In a recent decision by the U.S. Circuit Court of Appeals for the Seventh Circuit (Seventh Circuit), Judge Frank Easterbrook expressly joined the ongoing debate over the scope of ‘transformative use’ analysis in the ‘fair use’ defense to copyright infringement. In Kienitz v. Sconnie Nation LLC, the court reviewed the trial court’s determination that the using of a photograph of the mayor of Madison, Wisconsin, on a critical T-shirt was ‘fair use’ and did not create liability under the Copyright Act. In finding ‘fair use’, the trial court found support in the recent opinion in Cariou v. Prince, in which the U.S. Circuit Court of Appeals for the Second Circuit held that the use of a photographic image in a work of ‘appropriation art’ was ‘transformative’ and thus a ‘fair use’.
Though upholding the ‘fair use’ finding in Kienitz on other grounds, Judge Easterbrook expressly questioned the analysis in Cariou. “We’re skeptical of Cariou’s approach, because asking exclusively whether something is ‘transformative’ not only replaces the list in §107 but also could override 17 U.S.C. §106(2), which protects derivative works. To say that a new use transforms the work is precisely to say that it is derivative and thus, one might suppose, protected under §106(2).” Rather than focusing on transformative use, which is not expressly identified in the Copyright Act, the Seventh Circuit suggests that the fourth factor in ‘fair use’ analysis, the marketplace effect, which is “most important usually”, is a strong element in the case.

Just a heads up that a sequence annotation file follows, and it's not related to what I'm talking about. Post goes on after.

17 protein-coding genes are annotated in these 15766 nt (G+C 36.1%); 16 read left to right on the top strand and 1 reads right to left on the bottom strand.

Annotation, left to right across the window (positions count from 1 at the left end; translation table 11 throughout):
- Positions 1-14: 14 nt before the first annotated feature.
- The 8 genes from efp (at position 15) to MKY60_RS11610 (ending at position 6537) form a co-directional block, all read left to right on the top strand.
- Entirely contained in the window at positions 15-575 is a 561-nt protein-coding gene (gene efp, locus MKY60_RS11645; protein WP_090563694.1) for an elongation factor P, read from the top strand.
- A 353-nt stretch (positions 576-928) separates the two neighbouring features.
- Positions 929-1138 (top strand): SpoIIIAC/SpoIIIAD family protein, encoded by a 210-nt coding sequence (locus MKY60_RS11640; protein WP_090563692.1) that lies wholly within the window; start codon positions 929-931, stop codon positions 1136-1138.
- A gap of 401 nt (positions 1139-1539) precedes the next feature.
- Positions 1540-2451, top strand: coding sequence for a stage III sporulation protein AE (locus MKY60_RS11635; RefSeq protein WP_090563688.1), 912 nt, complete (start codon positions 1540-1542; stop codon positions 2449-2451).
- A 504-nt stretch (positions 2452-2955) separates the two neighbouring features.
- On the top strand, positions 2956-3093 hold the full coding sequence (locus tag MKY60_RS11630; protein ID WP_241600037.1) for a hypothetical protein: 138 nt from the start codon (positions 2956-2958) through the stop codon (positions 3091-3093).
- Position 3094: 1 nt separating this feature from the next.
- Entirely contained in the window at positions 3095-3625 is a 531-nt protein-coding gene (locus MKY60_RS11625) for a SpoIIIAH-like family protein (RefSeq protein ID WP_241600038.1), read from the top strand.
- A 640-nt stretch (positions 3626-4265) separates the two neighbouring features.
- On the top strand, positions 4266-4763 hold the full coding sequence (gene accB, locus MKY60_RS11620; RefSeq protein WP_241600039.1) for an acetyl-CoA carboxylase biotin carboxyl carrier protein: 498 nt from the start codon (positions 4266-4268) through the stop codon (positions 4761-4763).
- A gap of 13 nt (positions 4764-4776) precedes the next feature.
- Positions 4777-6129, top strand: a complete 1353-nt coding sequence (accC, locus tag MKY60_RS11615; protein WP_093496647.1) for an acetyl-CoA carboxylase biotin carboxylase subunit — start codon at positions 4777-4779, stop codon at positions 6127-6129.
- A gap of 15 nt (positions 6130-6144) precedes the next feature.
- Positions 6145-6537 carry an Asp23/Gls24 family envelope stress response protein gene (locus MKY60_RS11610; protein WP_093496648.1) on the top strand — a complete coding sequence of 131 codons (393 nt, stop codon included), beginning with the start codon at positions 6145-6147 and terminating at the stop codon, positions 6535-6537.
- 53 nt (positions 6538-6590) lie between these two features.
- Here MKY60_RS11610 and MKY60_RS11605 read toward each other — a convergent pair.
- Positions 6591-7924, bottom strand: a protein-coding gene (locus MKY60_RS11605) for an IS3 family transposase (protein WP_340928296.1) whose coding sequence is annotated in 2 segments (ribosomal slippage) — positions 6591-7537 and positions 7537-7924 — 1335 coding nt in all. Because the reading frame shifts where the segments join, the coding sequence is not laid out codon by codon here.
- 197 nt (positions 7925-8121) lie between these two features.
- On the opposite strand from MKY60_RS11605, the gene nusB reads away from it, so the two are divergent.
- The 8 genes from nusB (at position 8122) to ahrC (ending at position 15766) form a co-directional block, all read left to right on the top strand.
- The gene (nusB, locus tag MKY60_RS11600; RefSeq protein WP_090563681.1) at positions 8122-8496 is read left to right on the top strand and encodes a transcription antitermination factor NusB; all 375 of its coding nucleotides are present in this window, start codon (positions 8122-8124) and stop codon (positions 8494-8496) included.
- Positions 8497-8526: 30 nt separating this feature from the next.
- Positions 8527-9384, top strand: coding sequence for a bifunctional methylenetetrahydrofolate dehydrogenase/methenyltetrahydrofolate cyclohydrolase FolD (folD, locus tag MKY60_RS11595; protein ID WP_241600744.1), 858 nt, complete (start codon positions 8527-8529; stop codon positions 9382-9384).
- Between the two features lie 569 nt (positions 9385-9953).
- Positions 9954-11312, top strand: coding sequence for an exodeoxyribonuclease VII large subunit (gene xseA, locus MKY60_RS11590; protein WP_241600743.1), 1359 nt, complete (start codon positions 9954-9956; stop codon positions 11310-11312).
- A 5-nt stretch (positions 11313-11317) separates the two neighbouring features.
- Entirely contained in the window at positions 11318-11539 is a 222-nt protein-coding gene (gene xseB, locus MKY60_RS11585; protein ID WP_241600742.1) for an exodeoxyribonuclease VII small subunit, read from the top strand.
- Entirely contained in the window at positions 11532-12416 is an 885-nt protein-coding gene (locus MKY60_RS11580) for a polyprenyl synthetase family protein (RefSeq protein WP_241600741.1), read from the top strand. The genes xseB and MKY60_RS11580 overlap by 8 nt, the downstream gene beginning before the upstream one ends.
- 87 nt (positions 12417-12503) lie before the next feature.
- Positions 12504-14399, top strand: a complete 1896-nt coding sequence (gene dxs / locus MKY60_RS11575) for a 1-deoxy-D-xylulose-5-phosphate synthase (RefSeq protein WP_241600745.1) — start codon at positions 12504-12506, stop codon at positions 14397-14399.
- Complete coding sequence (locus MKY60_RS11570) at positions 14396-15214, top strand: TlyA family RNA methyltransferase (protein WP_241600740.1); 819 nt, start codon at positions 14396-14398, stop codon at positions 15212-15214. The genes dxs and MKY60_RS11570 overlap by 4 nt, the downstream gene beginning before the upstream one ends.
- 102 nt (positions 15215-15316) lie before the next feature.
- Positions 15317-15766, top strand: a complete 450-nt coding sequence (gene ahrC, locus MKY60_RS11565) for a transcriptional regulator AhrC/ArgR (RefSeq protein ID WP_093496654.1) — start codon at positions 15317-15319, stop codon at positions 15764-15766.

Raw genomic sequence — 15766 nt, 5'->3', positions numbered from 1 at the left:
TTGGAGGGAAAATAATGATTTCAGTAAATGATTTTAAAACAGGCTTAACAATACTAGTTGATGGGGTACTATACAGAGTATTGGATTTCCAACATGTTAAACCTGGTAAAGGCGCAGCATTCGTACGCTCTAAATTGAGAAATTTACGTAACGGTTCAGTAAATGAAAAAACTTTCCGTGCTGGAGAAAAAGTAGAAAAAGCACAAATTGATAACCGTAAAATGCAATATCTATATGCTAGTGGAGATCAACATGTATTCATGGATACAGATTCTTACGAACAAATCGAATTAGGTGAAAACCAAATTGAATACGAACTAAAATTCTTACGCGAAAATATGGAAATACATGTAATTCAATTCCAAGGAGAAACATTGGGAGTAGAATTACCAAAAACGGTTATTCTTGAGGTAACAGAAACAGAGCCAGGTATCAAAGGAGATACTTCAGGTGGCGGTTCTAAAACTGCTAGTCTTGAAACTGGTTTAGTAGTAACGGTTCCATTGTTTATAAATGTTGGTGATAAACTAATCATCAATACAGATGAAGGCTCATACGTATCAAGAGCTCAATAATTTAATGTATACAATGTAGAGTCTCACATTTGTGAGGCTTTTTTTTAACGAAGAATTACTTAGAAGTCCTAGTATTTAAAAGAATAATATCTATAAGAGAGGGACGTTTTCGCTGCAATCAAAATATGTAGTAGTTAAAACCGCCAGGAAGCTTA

The Cariou opinion has been criticized by some commentators as creating an overly expansive defense to copyright infringement. By lending its voice to the critics, the Seventh Circuit adds to this judicial debate and also illustrates the importance of venue selection in ‘fair use’ cases.